And there I was, trying to get used to this service again. Instead of the employee apologizing to me profusely because of the company’s unreliability, I was sharply told to pretty much shut up and not complain. At this point I started wondering how would a Japanese person feel in my position if they were here to visit… I, who had been living here for so long, was now upset and in disbelief after having only spent 3 months in Japan. I felt less welcome in America than I had felt in Japan.
I look down to avoid expressing whatever combination of feelings I was feeling, and I kept going towards the security check. There, standing on the line, someone walks past me and hits me with some luggage and I jump and say, “Sumimasen” which means excuse me in Japanese. I said it by instinct and then felt a bit ashamed when I realized I had just spoken Japanese in Chicago to an American, but my shame quickly dissipated as I turned even more upset when I realize that the person who had just hit me with their luggage had just kept walking, not even looking back to say sorry.
I just stood there trying not to listen to the people around me complaining about things out loud, making faces and radiating their anger towards everyone else. I was, at this point, extremely sad to be back. I felt the urge to just go and buy a return flight to Japan, get on a plane, and not look back. What was I doing back here? Why would I chose to be back in a place in which being happy was so much more difficult?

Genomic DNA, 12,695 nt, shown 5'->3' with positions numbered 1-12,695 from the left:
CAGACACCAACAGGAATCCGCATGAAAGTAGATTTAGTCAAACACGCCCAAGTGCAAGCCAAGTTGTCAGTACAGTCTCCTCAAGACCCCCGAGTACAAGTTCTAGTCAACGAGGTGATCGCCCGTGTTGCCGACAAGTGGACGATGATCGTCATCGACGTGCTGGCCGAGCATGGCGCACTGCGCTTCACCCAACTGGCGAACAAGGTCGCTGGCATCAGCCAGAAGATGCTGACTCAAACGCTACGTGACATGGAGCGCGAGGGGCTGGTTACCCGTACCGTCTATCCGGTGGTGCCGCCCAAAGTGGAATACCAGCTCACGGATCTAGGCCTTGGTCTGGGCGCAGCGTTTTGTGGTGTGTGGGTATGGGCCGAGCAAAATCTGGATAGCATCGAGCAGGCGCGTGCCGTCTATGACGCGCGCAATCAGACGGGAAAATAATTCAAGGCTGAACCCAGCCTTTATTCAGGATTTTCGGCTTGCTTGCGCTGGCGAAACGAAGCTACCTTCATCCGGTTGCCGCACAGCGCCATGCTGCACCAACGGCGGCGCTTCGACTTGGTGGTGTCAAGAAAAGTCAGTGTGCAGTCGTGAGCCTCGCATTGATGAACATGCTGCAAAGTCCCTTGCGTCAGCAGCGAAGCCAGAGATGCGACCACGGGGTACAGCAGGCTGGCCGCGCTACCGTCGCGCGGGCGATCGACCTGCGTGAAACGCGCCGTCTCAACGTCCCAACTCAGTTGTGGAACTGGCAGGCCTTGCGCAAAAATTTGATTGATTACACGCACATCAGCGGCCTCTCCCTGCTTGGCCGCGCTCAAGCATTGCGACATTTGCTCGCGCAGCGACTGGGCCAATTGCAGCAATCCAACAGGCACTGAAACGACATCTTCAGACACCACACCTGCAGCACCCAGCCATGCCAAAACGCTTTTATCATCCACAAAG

I kept going with my life as normal, and once in the gate I went to eat lunch at Chilli’s. I order an ‘American lunch’, a burger with fries. I ate half of my meal and got nauseous because of the amounts of grease I had just ingested. There was yet another shock for me… my body, after 3 months eating Japanese food, and lots of it, couldn’t tolerate the massive amounts of greasy food that regular portions in America have.
I go and sit in a corner, waiting for my flight while I see that over 40 people are waiting there hoping to even get assigned to a flight to Boston that day. Their flight had been canceled and they now had no other option but just wait and see…
I finally made it to Boston, called my friends and started cheering up. I was soon going to see my friends, that would make the transition back smoother.
I had dinner with nice friends, and with that finally got happier to be back. Not everyone here is rude, of course, and being among my friends really got me excited about what was to come this year. Senior year in college, job-hunting, all these things I was now looking forward to.
I, at last, made it home, and there, in the comfort of a house with no rude people around, I started embracing being back in America. I got online, announced on Facebook my arrival, and soon after went to bed. My life in Japan soon started to seem more like a long dream that I would think about and talk about, and up until now it just seems like a very surreal experience. I am happy back in America, but not going back to Japan doesn’t seem like an option to me. My days in Osaka, and my visit to Tokyo, are now among the most precious memories I have. I can’t wait to go back and visit again the old friends I was able to see again, and the new friends I was lucky enough to make. I am grateful for all the experiences I had, and I can definitely say that this was the best summer I have had.